They’re in our clothes, our food and our blood. We made them virtually indestructible, but there’s evidence that they can destroy us.
They’re per- and polyfluoroalkyl substances (PFAS), industrial chemicals whose extensive contamination and deleterious health effects have left a toxic legacy in West Virginia.
But West Virginia’s congressional delegation isn’t on the same page when it comes to recently reintroduced federal legislation designed to protect Americans from PFAS, the “forever chemicals” that don’t break down in the human body and the environment and can be found in food, household products and drinking water.
Reps. Debbie Dingell, D-Mich., and Fred Upton, R-Mich., last week announced legislation that would require the U.S. Environmental Protection Agency to establish a national drinking water standard for two of the most extensively found PFAS, perfluorooctanoic acid (PFOA) and perfluorooctanesulfonic acid (PFOS).
The PFAS Action Act would designate PFOA and PFOS chemicals as hazardous substances within one year and requires EPA to determine whether to list other PFAS within five years, require the EPA to place discharge limits on industrial releases of PFAS, mandate comprehensive PFAS health testing and create a voluntary label for PFAS in cookware.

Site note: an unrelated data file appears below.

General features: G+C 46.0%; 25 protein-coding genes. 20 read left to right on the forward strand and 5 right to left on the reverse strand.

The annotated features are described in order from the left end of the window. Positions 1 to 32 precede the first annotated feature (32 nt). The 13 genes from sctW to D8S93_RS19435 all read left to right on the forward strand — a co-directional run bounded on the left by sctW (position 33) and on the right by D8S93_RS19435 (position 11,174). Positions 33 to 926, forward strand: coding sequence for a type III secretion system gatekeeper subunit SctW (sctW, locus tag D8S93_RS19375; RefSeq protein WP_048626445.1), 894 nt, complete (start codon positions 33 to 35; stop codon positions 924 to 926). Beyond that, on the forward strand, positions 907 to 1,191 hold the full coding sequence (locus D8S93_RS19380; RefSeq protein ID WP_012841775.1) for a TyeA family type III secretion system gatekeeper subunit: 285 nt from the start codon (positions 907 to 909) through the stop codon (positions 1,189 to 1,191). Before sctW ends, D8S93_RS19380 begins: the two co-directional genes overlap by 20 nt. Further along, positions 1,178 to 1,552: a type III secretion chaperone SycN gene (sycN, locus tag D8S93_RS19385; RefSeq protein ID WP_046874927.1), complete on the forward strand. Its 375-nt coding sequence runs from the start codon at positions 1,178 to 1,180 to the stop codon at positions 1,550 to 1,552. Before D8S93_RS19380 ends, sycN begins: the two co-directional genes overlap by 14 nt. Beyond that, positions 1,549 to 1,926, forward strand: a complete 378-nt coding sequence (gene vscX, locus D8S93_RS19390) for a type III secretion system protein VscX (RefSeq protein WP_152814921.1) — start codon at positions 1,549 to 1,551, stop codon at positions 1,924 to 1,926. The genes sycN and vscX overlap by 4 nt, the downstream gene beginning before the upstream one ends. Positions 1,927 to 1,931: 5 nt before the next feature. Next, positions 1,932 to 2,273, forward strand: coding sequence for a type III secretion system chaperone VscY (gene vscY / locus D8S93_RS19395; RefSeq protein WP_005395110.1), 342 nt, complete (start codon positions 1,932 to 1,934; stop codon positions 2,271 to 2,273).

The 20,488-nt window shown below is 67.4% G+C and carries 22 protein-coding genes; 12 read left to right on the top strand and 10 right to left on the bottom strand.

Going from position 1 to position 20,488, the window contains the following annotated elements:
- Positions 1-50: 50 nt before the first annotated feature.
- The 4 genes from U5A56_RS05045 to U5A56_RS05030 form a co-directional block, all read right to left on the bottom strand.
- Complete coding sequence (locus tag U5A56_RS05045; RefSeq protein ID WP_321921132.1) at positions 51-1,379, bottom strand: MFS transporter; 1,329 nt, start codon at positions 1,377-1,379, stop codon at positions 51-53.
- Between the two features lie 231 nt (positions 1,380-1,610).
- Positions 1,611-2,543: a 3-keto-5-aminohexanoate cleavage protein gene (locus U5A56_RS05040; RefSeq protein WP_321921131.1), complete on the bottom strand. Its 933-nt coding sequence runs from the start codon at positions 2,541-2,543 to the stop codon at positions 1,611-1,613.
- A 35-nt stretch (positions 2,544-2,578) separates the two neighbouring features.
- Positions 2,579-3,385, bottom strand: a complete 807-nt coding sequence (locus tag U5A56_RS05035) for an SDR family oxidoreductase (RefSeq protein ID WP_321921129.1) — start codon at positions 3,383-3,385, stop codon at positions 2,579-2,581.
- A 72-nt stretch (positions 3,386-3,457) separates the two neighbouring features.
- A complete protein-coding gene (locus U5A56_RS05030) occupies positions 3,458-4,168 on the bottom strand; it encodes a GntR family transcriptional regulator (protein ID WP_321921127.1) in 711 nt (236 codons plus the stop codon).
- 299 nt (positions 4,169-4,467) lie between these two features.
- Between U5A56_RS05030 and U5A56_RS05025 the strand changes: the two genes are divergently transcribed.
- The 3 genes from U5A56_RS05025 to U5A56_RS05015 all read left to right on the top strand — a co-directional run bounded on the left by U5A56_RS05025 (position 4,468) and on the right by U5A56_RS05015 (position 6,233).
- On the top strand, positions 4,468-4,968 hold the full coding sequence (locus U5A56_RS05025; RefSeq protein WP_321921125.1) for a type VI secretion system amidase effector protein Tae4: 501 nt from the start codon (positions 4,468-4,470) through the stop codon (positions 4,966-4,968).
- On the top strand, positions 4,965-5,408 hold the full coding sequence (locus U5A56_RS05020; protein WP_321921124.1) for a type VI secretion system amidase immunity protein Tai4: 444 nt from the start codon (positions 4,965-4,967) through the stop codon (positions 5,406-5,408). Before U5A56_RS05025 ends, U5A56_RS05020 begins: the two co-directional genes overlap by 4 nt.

The PFAS Action Act of 2021 is largely identical to a version that the House of Representatives passed last year before stalling in the Senate without a vote there.
Rep. Alex Mooney, R-W.Va., who voted against the PFAS Action Act of 2019, is undecided on the 2021 version, saying he would review changes that were made in the reintroduced legislation, even though he voted against the nearly identical bill last year.
“Before making new regulations for a diverse set of chemicals, Congress should seek input from both the public and stakeholders. Congress, through the PFAS Action Act, would direct the Environmental Protection Agency to make a one-size-fits-all rule regulating per- and polyfluoroalkyl substances [PFAS],” Mooney said, adding that he would seek input from constituents.
Rep. Carol Miller, R-W.Va., voted against the 2019 version and is against the 2021 version, too.